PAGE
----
Below is the text of the speech made by Colin Shepherd, the then Conservative MP for Hereford, in the House of Commons on 20 November 1985.
Having listened to the debate from the beginning to the present moment, I am grateful to have the opportunity to add a few words.
It is now five hours since my right hon. Friend the Leader of the House talked about the motion being a leap in the dark. I have listened carefully, but I have not been able to adduce a shred of evidence why that leap in the dark should in any way lead to any light. I am not convinced that anyone who advocates that the leap should be taken knows where it is leading. As was said by the right hon. Member for South Down (Mr. Powell) in his powerful remarks, we have a duty of stewardship in this institution. It is incorrect to lead off in a direction when that direction is unknown and the consequences are unforeseeable. The debate has not enlightened us in that direction; it is all supposition and emotion.
During the summer I visited Canada. Not unnaturally, I took the opportunity of asking, whenever possible of whoever possible, for views of the broadcasting and televising of Parliament in that country. I visited three provincial Parliaments and spoke to Members of the federal Parliament. What I found in no way supported benign statements about the performance of television in the Canadian Parliament.
The argument that has to be won by those who wish the motion to be passed is that the change is acceptable, quantifiable and manageable. There has been change in the House since broadcasting came in. It is not disputed that the House that is broadcast now is not the House that existed before broadcasting. That has been confirmed by several right hon. and hon. Members during the debate. Anyone who thinks that there has not been change and that there is not a different tempo when the House is being broadcast live has only to watch the point of order specialists leap to their feet when the little light is on in the Box in the corner.
Of late the Canadian Parliament has had occasion to consider its televising of proceedings. The committee charged with doing that produced a substantial report, under the chairmanship of James McGrath. He visited the House last week with a delegation from Canada. I had an opportunity to talk to him. He said that he would not go back, but I caught a certain reluctance in him to face the position that he had reached when he could not see how to get back. His report says:
“The evidence of the past eight years suggests that television has caused only a few changes. For example members now applaud rather than thump their desks to signify approval.”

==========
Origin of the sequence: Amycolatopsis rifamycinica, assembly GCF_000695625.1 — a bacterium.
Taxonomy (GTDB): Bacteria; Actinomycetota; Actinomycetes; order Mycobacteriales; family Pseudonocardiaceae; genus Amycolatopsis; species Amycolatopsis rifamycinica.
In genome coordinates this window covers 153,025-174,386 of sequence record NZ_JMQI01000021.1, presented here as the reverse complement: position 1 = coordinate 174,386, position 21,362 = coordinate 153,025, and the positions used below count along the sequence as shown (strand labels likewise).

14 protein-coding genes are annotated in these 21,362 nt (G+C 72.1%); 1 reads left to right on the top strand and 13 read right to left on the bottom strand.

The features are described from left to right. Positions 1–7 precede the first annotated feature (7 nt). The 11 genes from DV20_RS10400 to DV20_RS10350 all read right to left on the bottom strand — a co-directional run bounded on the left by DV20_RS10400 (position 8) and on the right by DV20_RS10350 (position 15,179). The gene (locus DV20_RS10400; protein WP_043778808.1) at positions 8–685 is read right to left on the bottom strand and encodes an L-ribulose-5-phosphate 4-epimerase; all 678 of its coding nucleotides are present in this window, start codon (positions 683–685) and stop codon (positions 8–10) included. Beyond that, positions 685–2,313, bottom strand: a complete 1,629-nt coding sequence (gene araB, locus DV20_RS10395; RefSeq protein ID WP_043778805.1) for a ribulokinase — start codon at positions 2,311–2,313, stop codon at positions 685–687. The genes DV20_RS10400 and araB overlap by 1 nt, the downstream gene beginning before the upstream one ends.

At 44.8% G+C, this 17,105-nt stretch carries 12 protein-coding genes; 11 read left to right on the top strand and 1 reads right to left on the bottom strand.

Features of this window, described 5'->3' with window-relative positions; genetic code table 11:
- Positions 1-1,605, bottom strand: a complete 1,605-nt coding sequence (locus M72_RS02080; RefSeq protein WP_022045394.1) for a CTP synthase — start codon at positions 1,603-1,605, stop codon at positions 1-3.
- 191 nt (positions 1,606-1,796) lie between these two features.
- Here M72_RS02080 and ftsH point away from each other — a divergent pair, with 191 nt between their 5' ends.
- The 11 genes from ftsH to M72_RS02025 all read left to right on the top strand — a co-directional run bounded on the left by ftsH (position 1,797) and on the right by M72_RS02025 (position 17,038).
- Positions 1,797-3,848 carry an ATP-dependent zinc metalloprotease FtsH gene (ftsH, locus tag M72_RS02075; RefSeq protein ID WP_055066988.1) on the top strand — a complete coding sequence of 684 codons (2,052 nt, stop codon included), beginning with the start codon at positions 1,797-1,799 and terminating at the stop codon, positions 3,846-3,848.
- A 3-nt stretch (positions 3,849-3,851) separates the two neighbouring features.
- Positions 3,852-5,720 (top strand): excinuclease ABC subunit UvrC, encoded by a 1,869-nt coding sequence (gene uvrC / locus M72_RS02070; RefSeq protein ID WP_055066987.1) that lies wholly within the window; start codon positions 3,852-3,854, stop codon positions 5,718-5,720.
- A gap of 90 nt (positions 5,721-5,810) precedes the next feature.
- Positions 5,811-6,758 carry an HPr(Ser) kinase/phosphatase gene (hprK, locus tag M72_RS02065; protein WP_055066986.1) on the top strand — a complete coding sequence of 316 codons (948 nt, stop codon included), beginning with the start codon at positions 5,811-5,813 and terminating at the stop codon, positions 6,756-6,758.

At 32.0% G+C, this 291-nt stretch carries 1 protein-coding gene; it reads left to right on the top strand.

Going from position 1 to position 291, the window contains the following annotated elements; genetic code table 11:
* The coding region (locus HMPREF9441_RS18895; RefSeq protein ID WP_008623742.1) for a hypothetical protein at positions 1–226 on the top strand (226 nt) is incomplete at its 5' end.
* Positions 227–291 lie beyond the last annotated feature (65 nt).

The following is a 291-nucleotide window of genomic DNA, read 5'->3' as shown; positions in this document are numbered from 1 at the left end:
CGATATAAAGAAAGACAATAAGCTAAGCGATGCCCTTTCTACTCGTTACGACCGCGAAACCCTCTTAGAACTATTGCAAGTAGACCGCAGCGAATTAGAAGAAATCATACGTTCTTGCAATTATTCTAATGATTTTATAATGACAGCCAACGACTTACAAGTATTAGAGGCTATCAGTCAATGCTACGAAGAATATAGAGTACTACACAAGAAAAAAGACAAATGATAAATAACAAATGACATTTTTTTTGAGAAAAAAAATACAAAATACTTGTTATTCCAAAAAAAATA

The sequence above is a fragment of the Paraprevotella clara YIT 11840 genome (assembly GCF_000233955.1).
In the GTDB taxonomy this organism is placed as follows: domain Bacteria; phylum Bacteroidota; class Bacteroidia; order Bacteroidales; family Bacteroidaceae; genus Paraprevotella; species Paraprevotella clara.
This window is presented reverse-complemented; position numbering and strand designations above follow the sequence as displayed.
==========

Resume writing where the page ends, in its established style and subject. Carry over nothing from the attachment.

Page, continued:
I gather that the public did not like members thumping their desks, so the members now applaud. Mr. McGrath said that someone then discovered the standing ovation, so now they have standing ovations all the time. The report also says:
“Members also tend to move around the chamber to sit at the desks behind the person speaking. Attempts to counter the impression that a member is talking to an empty House are not really successful. No one is really fooled”—
nevertheless it is done,
“The game of musical chairs simply adds an artificial element that would be unnecessary if there were greater public understanding of the reasons why members are not always in their seats in the House of Commons.”
The Canadian House has had television since 1977. It is remarkable that, after eight years of exposure, not one jot of further understanding has been achieved. So much for the thought that television will lead to the better understanding of this House. More needs to be done to achieve that, but in different ways.
On my visit to Canada I spoke to an Opposition spokesman about the competitive element in securing television time. He said that he made a good point—rather like the points made by the hon. Member for Workington (Mr. Campbell-Savours)—but without success because there was no television coverage. He did the same again—a good point, but no television coverage. The third time he said, “To hell with it. I am going all out for it.” He employed histrionics, shouted, waved his arms in the air and tore at his hair. He said, “I got my coverage coast-to-coast on the news.” The only trouble was that no one knew what he had said, and he did not feel very good about it. What a length to have to go to in order to secure television time. That goes against the reports we have heard about the idealism of the Canadian experience.